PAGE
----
Sergiu Sîrbu joined the Parliament in 2019 on the list of the Communist Party. For 12 years, he was an active member of the faction. He started working in the Presidential Apparatus of Vladimir Voronin, then head of the legal department within the Central Apparatus of the CC of the Communist Party, representing the party in the Central Electoral Commission, in the courts and in the Constitutional Court. In July 2013, Sergiu Sîrbu joined the PD, and in December 2014 he was elected deputy in the Parliament of the Republic of Moldova, secretary of the Democratic Party of Moldova faction. In February 2020, together with five other colleagues from the PD, Sergiu Sîrbu left the Democratic Party and together they set a new faction in the Legislative - Pro Moldova. On October 23, the deputy announced that he was leaving the Pro Moldova parliamentary group and remained politically unaffiliated. The MP mentioned that he made the decision for both personal and professional reasons, he did not give any details.

In this block on Traian Str., the deputy Sergiu Sîrbu owns an apartment of 194 square meters
with separate entrance. Photo: CIJM

Over the years, the financial situation of the deputy Sîrbu has also improved considerably. In the first statement on available property for 2010, posted on the Parliament's website, the official does not report any housing or land. Things remain unchanged a year later. Only in 2012 the deputy reported that he owns a villa and an apartment of 68 square meters in Chisinau. The same properties were included in the statement on property for the next two years. At the same time, if by the year he joined the Democratic Party, the deputy seems to have had a modest life, in 2013 things changed. In addition to the decision to separate from the PCRM and join the PD, in the same year the MP decided to get married. In the 2013 statement on property, he reports donations and gifts received at the wedding in the amount of 130,000 lei, 15,000 dollars and 34,000 Euros. In the 2014 statement on property, he reports another 394 thousand lei as donations from birthdays and christening. In Sergiu Sîrbu's statement on property for 2015, there is an apartment of 194.7 square meters valued at over 800,000 lei, which the deputy claims to have received as a donation. According to the cadastral data, Sergiu Sîrbu received the apartment as a gift from his brother, Vitalie Sîrbu. Vitalie Sîrbu bought the building from a magistrate, on February 20, 2015, to donate it to his brother in less than two months. The media wrote that Sergiu Sîrbu's brother is a photographer. The deputy reported generous donations, amounting to almost 200 thousand lei in 2018, and last year the total amount of donations amounts to 20 thousand euros.

Vladimir Vitiuc has been the first member of the Communist Party. He has been a deputy since 2005, each time being elected on the PCRM list. In the 2009 and 2010 parliamentary elections, his name appeared on the list of candidates with integrity issues, made public by the Civic Initiative for a Clean Parliament. According to the bulletin "Know your candidate" from November 2010, launched by the Civic Initiative, in the period 2004-2007, the Balti territorial organization of the PCRM, led by Vladimir Vitiuc, used the publicly owned offices without paying for the rent. Moreover, according to the same source, Vladimir Vitiuc was the author and initiator of several corruption-sensitive bills, which, according to the Center for Corruption Analysis and Prevention, contravened other existing laws, were against the public interest and promoted dubious privatizations.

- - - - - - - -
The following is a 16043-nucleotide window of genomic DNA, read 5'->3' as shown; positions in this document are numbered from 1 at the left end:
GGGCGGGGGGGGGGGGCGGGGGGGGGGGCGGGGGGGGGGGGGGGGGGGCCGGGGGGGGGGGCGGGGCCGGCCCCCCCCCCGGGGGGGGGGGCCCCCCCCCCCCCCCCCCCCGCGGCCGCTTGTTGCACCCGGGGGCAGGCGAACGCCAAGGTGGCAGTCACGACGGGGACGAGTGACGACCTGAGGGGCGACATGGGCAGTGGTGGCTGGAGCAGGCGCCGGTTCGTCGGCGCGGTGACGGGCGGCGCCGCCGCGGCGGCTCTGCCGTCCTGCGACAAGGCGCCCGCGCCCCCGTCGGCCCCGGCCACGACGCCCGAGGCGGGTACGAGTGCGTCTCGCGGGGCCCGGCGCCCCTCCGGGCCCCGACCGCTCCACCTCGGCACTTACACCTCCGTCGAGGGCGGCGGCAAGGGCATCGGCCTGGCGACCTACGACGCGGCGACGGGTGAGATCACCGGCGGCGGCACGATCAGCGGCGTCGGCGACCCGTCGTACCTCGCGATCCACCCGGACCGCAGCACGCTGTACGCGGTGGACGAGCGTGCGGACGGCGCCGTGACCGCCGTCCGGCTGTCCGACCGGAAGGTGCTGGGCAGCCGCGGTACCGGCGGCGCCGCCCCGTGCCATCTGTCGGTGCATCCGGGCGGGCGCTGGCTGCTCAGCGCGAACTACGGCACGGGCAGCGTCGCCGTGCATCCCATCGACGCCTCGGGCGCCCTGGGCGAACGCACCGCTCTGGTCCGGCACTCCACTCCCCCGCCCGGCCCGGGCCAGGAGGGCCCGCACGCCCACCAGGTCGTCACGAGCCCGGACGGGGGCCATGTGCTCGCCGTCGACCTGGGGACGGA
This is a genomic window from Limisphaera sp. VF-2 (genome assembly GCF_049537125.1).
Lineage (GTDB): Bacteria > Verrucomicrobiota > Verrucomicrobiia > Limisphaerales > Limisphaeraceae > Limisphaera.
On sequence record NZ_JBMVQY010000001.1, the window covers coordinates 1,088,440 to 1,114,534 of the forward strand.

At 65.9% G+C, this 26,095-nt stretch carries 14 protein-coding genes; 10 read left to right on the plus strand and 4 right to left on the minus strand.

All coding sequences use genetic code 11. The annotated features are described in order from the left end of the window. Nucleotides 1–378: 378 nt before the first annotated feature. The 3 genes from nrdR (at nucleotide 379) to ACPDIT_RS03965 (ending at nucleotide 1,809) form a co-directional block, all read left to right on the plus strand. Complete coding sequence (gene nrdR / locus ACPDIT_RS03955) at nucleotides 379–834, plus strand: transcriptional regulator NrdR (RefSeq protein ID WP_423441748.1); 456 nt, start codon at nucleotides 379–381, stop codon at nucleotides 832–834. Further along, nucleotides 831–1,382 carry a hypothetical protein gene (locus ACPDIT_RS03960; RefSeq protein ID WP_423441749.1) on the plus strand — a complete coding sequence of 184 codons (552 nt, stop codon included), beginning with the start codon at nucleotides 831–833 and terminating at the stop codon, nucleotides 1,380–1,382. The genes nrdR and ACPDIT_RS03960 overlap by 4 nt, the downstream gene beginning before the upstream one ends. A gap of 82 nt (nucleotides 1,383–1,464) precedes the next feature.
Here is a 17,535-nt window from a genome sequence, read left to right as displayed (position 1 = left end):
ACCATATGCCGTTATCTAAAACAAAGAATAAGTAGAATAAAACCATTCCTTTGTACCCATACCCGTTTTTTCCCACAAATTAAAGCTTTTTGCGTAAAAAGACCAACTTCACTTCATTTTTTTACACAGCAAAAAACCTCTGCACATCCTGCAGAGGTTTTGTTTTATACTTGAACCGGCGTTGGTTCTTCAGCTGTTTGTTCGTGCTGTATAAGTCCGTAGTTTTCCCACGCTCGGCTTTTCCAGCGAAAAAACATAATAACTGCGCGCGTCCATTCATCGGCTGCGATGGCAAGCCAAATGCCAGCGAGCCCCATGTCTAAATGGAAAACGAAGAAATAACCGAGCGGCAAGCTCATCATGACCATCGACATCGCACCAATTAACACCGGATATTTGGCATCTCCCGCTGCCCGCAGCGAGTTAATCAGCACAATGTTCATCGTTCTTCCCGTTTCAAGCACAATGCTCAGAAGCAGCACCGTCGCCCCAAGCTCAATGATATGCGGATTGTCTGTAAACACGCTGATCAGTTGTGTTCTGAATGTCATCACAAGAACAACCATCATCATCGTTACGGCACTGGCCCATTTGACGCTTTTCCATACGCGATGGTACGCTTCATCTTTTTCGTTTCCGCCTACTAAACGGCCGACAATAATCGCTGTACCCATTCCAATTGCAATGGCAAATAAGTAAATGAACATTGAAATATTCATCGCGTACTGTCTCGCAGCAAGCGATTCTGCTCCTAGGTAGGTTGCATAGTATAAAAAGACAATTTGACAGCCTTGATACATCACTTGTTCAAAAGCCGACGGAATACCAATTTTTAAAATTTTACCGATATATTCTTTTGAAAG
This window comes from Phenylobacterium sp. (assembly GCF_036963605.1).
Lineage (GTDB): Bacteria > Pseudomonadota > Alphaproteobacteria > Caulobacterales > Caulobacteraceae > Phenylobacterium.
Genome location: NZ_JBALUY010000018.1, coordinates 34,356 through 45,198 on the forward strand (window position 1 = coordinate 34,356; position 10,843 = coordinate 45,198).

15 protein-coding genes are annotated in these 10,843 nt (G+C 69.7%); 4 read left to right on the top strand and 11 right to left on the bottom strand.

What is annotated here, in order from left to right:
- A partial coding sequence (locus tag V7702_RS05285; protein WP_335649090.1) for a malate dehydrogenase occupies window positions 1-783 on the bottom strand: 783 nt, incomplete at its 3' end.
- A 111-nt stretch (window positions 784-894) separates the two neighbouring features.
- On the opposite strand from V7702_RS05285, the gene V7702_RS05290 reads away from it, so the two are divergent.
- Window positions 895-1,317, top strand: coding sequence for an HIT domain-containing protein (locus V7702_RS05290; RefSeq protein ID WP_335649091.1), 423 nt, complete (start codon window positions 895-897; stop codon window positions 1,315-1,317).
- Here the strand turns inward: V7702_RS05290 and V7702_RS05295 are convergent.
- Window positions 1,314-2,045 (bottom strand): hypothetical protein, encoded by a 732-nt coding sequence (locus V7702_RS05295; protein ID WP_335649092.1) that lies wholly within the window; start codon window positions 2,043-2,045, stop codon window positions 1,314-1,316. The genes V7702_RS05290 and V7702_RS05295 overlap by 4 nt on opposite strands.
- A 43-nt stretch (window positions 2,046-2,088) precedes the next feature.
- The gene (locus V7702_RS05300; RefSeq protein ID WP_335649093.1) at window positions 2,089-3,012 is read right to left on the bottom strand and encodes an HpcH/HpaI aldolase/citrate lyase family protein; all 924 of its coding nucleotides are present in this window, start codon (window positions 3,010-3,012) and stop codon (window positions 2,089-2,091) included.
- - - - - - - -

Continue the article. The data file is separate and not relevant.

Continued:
Vladimir Vitiuc left the PCRM late in 2015, together with 13 other communist deputies, who declared in a conference, that they do not longer want to "play the games" of the party that brought them to the Parliament. The 14 deputies from the PCRM formed the Social-Democratic Platform "Pentru Moldova". He later joined the PD. Like his colleague, Violeta Ivanov, in May 2020, Ivanov left the PDM faction and joined the Shor Party.

Angel Agache has also migrated to different parties. Agache started his political activity in 2008, as a member of the Central Permanent Bureau and of the National Political Council of PLDM. Starting with 2004, he was leader of the Youth Forum "New Moldova". Following the parliamentary elections of April 2009, he was Nb. 13 in the list of Liberal Democrats, Angel Agache became a deputy at the age of 33. In 2014, he won a new term, he was Nb. 18 on the PLDM list. Agache announced that he was leaving PLDM on March 29, 2017, along with four other colleagues due to disagreements with party leaders. The next day, PLDM said that Agache was expelled from the party. Four months later, in July 2017, the Parliament announced in a press release that the deputy Angel Agache joined the PDM faction of the Legislative. According to the information in the statement on property and interests for 2017, Angel Agache received a PDM membership card earlier on April 21, 2017, but also the office of deputy general secretary within the party. In June, the deputy announced that he was leaving PDM and joined the Pro Moldova Group.